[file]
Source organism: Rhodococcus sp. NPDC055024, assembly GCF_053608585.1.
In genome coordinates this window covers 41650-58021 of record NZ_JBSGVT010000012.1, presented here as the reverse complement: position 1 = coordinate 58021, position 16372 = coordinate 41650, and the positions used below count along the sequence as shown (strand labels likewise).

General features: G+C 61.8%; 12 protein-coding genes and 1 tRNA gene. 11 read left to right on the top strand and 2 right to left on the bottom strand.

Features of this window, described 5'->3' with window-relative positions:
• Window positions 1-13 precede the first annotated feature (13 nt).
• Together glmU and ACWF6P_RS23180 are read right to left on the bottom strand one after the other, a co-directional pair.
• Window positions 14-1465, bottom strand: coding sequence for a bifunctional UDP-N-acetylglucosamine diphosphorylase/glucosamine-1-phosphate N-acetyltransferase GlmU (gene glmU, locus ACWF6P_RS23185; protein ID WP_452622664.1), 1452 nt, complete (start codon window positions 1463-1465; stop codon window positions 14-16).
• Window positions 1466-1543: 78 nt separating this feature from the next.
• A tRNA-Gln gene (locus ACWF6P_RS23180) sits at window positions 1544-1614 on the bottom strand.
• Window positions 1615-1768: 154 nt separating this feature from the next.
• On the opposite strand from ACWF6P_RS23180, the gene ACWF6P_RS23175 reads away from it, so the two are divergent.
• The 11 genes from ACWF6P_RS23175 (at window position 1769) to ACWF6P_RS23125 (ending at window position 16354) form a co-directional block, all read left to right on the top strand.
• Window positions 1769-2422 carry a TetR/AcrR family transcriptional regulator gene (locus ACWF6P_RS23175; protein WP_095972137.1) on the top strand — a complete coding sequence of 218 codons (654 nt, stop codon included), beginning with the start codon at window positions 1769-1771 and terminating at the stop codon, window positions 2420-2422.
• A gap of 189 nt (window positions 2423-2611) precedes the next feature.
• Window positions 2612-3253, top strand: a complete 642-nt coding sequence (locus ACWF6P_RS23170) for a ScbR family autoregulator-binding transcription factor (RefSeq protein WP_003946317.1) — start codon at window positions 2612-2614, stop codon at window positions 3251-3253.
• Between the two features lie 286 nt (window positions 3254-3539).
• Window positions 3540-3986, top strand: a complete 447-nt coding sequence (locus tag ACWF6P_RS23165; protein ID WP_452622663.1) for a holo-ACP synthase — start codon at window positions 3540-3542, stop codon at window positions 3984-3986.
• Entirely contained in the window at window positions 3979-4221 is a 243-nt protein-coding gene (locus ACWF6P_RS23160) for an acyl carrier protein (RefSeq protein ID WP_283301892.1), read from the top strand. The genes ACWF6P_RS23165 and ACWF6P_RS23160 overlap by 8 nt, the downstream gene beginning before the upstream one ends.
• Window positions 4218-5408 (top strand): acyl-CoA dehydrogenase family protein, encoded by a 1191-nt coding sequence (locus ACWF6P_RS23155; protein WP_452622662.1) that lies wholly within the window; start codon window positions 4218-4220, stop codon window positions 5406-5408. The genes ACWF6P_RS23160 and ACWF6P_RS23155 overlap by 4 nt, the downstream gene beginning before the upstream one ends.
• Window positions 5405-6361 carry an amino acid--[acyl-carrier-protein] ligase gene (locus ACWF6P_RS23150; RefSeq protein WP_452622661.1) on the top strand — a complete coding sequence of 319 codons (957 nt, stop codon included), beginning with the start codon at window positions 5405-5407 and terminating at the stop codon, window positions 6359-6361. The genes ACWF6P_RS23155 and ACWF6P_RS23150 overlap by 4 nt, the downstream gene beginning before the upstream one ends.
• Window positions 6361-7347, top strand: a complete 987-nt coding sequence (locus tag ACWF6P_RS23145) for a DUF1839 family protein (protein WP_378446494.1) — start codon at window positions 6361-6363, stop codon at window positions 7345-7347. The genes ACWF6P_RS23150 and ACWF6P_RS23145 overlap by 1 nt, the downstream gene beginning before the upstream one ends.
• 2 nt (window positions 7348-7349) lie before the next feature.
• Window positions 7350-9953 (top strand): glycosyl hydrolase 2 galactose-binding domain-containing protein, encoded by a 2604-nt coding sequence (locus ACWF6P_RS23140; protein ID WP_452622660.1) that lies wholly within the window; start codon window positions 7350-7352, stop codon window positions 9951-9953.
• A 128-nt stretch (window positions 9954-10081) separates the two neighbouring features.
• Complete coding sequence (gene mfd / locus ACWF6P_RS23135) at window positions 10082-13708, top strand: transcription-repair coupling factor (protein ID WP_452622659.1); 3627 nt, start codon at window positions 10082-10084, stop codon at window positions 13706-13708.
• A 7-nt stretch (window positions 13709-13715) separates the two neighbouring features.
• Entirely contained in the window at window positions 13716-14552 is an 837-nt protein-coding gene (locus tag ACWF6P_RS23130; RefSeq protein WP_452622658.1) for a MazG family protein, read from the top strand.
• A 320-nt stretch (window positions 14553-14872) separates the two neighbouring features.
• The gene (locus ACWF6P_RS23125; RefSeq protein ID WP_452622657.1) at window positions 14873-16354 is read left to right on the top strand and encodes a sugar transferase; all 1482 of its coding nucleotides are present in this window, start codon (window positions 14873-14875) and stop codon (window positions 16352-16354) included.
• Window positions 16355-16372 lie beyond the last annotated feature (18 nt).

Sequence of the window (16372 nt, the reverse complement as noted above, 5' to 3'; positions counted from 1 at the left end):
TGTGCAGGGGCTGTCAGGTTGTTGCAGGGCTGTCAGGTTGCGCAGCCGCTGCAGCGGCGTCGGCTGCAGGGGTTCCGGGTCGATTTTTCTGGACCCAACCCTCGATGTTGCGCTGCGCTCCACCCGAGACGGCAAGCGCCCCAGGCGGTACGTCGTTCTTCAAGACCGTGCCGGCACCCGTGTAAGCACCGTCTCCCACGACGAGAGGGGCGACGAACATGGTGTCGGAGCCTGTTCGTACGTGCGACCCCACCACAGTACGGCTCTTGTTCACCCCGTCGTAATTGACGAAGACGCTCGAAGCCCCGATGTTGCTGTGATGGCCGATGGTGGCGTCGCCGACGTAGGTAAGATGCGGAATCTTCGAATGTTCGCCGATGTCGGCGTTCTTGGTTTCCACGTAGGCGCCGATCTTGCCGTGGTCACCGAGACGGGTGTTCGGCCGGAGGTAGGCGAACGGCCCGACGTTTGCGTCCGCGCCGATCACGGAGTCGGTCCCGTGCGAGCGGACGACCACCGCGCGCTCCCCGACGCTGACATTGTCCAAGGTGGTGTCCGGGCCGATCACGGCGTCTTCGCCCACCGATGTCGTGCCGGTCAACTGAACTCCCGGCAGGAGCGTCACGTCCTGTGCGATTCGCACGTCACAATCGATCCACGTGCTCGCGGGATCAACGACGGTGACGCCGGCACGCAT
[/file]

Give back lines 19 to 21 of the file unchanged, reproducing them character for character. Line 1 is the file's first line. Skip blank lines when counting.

• Window positions 4218-5408 (top strand): acyl-CoA dehydrogenase family protein, encoded by a 1191-nt coding sequence (locus ACWF6P_RS23155; protein WP_452622662.1) that lies wholly within the window; start codon window positions 4218-4220, stop codon window positions 5406-5408. The genes ACWF6P_RS23160 and ACWF6P_RS23155 overlap by 4 nt, the downstream gene beginning before the upstream one ends.
• Window positions 5405-6361 carry an amino acid--[acyl-carrier-protein] ligase gene (locus ACWF6P_RS23150; RefSeq protein WP_452622661.1) on the top strand — a complete coding sequence of 319 codons (957 nt, stop codon included), beginning with the start codon at window positions 5405-5407 and terminating at the stop codon, window positions 6359-6361. The genes ACWF6P_RS23155 and ACWF6P_RS23150 overlap by 4 nt, the downstream gene beginning before the upstream one ends.
• Window positions 6361-7347, top strand: a complete 987-nt coding sequence (locus tag ACWF6P_RS23145) for a DUF1839 family protein (protein WP_378446494.1) — start codon at window positions 6361-6363, stop codon at window positions 7345-7347. The genes ACWF6P_RS23150 and ACWF6P_RS23145 overlap by 1 nt, the downstream gene beginning before the upstream one ends.